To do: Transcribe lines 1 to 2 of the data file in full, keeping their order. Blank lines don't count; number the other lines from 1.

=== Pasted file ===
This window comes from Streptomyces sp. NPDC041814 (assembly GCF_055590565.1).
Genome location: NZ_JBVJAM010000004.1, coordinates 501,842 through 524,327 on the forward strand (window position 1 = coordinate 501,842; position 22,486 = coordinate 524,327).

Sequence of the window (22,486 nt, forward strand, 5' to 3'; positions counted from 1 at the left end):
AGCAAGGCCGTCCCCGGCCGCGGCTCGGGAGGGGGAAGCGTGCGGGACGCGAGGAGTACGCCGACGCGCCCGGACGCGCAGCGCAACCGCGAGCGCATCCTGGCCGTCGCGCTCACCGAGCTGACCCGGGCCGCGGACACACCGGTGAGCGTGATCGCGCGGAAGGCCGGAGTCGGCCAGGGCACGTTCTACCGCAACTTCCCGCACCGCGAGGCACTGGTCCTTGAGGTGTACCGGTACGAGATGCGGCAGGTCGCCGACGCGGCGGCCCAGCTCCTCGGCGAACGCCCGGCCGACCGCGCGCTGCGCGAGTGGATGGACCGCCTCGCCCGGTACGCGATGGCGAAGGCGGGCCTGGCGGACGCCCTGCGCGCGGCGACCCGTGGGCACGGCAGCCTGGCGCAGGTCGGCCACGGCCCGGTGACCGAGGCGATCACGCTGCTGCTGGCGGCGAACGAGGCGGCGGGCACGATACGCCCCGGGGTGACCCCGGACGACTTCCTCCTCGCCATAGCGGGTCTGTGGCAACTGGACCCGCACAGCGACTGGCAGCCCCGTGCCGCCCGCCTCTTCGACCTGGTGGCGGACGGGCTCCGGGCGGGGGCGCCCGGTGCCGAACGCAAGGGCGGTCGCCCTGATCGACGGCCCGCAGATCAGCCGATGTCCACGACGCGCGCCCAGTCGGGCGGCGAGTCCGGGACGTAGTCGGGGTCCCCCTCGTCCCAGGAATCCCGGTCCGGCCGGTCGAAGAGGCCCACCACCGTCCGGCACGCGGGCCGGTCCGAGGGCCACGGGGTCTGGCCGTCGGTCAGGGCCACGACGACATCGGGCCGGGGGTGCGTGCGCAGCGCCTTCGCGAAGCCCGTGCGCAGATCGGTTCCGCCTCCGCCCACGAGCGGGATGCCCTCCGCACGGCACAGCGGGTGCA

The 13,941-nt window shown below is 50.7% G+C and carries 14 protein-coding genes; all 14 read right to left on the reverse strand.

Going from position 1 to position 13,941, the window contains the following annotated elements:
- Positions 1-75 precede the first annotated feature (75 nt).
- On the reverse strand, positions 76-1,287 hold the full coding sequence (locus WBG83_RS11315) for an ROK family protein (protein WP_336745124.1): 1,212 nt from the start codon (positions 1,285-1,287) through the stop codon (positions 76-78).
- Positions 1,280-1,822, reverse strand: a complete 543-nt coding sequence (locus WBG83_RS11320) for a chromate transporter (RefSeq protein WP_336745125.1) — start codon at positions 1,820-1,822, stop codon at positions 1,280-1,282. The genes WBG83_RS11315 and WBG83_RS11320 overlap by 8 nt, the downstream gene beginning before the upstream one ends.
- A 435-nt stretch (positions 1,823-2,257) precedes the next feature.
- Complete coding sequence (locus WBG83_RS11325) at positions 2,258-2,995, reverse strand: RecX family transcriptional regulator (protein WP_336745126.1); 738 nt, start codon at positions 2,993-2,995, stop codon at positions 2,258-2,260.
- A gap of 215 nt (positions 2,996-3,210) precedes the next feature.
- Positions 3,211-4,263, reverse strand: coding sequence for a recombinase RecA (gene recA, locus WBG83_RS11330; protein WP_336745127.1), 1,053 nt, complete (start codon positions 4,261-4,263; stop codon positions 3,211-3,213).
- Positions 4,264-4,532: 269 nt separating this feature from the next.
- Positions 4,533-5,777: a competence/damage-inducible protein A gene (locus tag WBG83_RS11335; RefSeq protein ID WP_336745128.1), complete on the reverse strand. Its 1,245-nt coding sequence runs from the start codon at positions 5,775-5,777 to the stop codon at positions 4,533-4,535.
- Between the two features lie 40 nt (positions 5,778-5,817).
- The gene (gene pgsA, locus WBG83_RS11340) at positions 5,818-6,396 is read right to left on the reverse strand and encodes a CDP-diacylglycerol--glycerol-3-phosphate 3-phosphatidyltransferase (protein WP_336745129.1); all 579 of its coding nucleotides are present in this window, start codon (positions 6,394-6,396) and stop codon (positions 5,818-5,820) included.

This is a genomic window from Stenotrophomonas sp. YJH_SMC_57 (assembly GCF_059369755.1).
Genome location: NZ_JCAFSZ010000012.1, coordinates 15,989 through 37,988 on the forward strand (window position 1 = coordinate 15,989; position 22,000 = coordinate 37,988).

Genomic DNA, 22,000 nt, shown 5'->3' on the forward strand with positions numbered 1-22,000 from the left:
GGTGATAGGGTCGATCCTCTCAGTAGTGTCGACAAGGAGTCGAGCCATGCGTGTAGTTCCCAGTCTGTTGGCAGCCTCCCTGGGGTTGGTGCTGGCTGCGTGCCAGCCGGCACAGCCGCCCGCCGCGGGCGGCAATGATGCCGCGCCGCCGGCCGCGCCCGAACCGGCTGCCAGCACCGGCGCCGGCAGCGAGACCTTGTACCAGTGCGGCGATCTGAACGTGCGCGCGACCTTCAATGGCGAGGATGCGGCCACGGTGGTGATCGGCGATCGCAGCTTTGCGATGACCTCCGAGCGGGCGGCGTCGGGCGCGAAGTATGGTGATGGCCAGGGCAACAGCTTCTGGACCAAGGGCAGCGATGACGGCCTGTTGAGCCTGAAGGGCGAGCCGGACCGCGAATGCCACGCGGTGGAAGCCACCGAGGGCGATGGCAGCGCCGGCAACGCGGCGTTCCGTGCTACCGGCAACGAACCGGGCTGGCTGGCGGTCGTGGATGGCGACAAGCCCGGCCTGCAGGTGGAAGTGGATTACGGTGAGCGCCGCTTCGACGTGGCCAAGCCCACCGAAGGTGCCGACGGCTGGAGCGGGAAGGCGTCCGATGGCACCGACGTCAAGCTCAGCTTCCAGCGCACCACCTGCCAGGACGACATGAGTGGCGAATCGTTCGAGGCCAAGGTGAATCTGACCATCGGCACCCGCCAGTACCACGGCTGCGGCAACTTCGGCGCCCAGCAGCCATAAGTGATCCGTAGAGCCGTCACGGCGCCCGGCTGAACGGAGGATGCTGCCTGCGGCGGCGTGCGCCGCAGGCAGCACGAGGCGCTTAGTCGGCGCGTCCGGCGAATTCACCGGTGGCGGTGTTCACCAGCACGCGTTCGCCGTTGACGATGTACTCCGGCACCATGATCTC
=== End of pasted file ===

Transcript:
This window comes from Streptomyces sp. NPDC041814 (assembly GCF_055590565.1).
Genome location: NZ_JBVJAM010000004.1, coordinates 501,842 through 524,327 on the forward strand (window position 1 = coordinate 501,842; position 22,486 = coordinate 524,327).